November 27th, 2005, 03:09 PM
ok... last noob question
Ive looked on google but it just shows stuff about renaming files and users...
How can I rename my machine in linux?
At the top of a terminal it will say 'root@computername'
and id like to change the name
thanks for any help
my linux books should be arriving any day now so this will be my last noob post
Did someone piss in the gene pool?
November 27th, 2005, 03:41 PM
Depends on distro. SUSE you use YAST, Slackware you use Net configuration.... And on all of them you can change the host name easily.
November 27th, 2005, 04:38 PM
Why wait? If it is written, you can almost always find it in the manual. As indicated, to find out how to change a hostname or things relative to the hostname, you type “man hostname” (minus the quotes) at the prompt. During your install you had the opportunity to include documentation (read - manuals). If you didn't include them, I would. You can also access them online at a multitude of linux websites. Sometimes the syntax is confusing at first so the distros usually include a pretty good help section as well. But any huuuu....I noticed in your signature you were having problems mounting your cdrom. Try: “man mount” to understand how "mount" functions with files, devices, etc.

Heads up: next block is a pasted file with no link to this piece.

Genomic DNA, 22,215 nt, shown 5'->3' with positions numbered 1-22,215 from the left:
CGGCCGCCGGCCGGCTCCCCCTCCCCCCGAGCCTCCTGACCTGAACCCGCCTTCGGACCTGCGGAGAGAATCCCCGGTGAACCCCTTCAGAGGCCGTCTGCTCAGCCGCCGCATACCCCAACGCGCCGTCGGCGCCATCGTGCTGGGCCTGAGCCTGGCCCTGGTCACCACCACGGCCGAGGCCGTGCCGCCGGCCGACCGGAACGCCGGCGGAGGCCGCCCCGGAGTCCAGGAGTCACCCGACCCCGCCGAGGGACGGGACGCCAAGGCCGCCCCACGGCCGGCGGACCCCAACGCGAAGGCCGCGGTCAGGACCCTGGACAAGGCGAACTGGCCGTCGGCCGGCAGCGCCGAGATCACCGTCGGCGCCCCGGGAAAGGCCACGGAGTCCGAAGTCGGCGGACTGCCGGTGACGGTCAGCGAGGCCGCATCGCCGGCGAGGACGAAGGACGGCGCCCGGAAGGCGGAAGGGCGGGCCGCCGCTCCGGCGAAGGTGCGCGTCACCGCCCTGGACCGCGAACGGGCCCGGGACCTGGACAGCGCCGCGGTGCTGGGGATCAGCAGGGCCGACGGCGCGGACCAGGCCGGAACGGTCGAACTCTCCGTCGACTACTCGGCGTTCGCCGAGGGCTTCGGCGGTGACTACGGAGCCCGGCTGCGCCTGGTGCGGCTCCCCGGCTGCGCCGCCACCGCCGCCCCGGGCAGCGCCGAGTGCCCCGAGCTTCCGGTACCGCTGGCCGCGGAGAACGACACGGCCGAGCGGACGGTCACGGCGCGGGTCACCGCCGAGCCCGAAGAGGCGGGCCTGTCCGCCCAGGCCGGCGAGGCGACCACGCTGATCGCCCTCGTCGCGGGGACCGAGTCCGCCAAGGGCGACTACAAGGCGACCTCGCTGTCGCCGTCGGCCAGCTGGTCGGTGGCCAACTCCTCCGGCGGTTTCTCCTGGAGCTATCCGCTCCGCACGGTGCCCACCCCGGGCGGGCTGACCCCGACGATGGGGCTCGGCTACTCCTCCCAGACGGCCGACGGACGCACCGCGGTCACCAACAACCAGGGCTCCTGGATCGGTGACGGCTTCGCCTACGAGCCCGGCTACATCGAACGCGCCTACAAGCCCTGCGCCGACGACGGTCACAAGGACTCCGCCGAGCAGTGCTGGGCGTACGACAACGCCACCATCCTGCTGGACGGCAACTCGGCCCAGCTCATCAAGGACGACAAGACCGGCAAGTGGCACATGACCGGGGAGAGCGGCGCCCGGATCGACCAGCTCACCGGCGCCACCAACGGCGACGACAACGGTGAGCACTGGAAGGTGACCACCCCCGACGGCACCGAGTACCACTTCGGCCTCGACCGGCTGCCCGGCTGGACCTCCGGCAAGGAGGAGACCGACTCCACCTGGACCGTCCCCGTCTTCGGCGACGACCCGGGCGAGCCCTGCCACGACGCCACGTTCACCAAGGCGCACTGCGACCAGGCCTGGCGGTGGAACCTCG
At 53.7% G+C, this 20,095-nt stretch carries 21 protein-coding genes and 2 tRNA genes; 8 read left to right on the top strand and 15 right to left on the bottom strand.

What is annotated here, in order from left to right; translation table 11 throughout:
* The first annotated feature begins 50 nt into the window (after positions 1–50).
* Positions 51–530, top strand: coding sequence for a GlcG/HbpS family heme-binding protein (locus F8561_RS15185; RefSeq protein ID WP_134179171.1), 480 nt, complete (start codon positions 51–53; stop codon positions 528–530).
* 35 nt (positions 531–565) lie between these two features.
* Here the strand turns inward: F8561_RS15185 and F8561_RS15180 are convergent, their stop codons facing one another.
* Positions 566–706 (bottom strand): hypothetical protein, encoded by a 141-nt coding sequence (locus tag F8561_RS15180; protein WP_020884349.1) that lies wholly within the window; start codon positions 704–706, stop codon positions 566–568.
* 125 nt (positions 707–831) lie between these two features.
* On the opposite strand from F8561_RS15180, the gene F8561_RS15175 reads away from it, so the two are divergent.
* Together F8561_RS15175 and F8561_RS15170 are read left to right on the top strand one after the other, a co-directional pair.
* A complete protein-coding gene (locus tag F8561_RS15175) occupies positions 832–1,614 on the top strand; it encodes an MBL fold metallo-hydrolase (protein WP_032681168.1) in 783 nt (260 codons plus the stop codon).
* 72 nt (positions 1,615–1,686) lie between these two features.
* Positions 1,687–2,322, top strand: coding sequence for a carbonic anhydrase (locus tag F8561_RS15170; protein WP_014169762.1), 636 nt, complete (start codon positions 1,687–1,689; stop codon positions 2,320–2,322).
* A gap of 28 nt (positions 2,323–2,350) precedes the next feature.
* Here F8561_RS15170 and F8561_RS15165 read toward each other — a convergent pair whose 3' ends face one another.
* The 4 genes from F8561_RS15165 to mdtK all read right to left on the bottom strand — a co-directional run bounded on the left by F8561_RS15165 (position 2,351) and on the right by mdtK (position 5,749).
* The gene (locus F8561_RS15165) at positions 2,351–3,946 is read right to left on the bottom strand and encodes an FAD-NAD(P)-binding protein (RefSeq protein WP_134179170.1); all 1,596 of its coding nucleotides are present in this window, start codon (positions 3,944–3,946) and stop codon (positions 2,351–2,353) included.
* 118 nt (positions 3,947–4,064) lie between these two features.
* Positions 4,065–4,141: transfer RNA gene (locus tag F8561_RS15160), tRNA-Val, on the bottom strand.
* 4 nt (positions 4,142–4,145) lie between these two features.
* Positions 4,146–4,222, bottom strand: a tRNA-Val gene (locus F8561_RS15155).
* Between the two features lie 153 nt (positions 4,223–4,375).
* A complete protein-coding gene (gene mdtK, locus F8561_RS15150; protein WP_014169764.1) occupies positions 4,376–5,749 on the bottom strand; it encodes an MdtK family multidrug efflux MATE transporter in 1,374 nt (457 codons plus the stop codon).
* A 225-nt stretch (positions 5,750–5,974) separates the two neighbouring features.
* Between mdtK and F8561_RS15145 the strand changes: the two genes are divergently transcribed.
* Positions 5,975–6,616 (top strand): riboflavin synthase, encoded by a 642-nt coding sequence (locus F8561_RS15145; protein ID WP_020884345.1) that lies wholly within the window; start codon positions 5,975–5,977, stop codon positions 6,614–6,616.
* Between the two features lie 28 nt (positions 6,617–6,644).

my linux books should be arriving any day now...
relyt@lizard:~> man mount
MOUNT(8) Linux Programmer's Manual MOUNT(8)
mount - mount a file system
mount -a [-fFnrsvw] [-t vfstype] [-O optlist]
mount [-fnrsvw] [-o options [,...]] device | dir
mount [-fnrsvw] [-t vfstype] [-o options] device dir
All files accessible in a Unix system are arranged in one big tree, the
file hierarchy, rooted at /. These files can be spread out over sev‐
eral devices. The mount command serves to attach the file system found
on some device to the big file tree. Conversely, the umount(8) command
will detach it again.
The standard form of the mount command, is
mount -t type device dir
Connection refused, try again later.